Zbriger, Maurice. Violinist, violist, composer, conductor, b Kamenets-Podol'skiy, Ukraine, 10 Jul 1896, d Montreal 5 Apr 1981. After first studying the violin in his native town he was accepted in the class of Leopold Auer at the St Petersburg Cons, where Jascha Heifetz and Nathan Milstein were among his fellow students. He left Russia in 1920, subsequently playing in cafés in several European cities before arriving in Montreal in 1924. In 1925 he was one of the founders of the Traymore Quartet, which later became the Traymore Salon Orchestra and which made nine 78s for Compo (listed in Roll Back the Years). Playing in theatres and restaurants, Zbriger was one of the first musicians in Canada to specialize in gypsy music. As a soloist and conductor he took part in many radio programs devoted to this music on CKAC and later the CBC. For a few seasons beginning in 1931 he was violist with the Montreal Orchestra and in the mid- and late-1930s he was a member of the orchestras of the CSM (MSO) and the Montreal Festivals.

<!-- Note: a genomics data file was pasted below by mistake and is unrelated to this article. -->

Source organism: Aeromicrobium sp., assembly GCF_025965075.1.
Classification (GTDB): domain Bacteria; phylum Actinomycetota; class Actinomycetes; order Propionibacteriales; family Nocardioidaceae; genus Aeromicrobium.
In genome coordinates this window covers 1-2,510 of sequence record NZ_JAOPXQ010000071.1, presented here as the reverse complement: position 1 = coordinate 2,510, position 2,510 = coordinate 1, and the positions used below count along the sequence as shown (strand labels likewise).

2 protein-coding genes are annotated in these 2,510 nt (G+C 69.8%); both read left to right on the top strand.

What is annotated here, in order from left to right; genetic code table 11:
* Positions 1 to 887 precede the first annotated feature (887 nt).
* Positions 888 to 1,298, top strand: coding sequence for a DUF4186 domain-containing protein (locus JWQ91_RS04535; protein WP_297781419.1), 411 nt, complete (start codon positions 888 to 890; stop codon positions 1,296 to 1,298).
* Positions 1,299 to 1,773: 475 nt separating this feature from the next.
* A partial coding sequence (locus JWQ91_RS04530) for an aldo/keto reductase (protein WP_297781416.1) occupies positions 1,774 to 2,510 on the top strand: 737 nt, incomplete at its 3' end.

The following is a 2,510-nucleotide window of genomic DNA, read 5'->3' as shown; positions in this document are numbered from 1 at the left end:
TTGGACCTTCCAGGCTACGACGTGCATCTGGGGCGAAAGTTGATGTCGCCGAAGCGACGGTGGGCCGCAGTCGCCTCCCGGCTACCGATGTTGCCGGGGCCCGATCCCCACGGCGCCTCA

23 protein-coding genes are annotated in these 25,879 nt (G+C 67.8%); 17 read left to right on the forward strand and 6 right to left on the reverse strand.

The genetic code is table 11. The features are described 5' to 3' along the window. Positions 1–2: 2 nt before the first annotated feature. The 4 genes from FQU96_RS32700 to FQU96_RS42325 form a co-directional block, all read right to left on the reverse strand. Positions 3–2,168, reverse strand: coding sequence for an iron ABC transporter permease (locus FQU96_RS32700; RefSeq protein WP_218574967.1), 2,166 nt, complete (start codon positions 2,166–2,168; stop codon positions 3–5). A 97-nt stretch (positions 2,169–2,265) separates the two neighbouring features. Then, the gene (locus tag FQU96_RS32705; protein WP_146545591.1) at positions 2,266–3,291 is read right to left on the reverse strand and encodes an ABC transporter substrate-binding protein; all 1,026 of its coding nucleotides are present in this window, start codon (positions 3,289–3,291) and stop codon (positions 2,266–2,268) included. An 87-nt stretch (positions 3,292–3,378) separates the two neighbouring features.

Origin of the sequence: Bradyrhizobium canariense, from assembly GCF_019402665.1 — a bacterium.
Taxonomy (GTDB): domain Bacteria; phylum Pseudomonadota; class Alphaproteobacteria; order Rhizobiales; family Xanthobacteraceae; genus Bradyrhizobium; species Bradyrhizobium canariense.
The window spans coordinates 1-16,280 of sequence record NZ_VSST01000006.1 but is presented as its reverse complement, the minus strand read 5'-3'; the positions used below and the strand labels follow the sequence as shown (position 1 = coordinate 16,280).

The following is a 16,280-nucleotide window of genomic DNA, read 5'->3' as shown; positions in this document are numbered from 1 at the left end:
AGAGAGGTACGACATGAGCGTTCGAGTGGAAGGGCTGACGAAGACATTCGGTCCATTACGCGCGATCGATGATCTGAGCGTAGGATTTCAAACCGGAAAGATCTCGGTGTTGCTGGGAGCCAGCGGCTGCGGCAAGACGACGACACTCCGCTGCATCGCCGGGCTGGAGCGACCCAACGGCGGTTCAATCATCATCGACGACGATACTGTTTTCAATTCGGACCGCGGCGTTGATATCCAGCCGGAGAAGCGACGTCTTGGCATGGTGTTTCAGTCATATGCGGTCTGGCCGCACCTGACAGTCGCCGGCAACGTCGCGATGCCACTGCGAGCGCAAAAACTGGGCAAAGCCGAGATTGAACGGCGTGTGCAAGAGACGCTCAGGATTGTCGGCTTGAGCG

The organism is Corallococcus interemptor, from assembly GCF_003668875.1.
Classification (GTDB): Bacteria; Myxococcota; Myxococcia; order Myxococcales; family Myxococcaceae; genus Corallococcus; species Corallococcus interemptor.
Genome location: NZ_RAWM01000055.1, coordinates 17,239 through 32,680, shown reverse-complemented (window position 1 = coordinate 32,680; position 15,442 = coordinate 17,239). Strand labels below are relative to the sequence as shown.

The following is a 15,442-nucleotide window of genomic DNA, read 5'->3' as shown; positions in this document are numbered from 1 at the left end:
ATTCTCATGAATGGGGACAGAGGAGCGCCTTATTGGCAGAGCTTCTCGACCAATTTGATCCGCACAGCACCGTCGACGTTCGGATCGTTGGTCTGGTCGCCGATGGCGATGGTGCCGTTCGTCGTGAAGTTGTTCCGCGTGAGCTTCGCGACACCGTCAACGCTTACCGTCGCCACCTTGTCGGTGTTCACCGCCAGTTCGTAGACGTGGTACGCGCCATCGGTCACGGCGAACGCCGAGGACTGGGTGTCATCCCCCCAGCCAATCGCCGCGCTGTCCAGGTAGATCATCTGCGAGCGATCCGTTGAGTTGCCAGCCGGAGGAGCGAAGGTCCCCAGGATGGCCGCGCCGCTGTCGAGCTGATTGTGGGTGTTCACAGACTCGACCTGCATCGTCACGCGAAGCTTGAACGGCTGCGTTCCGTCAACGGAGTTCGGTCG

Zbringer was a prolific composer, who wrote some 250 songs, 42 marches, and 8 overtures. Such singers as Yolande Dulude and Yoland Guérard have performed his songs. 'Mother's Lullaby' (1948) was written to mark the birth of Prince Charles of England, and 'Little Bells are Twinkling' (1949) was sung by the noted soprano Erna Sack. His marches include The Vincent Massey March (1952) and Tribute to the Games 76, which was premiered at the international bandshell of Man and His World in Montreal. In July 1974 The Campbell 50th Anniversary Overture, a commission by the Royal Trust Company to commemorate the 50th anniversary of the Campbell Free Band Concerts, was premiered at the bandshell, and The Campbell Memorial March (1956) also was performed on that occasion. Several of Zbriger's works have been published by F. Harris, Thompson, Popular Music Publishers Ltd, and Canadian Music Sales. In 1982 the NFB produced a film about him entitled The Concert Man.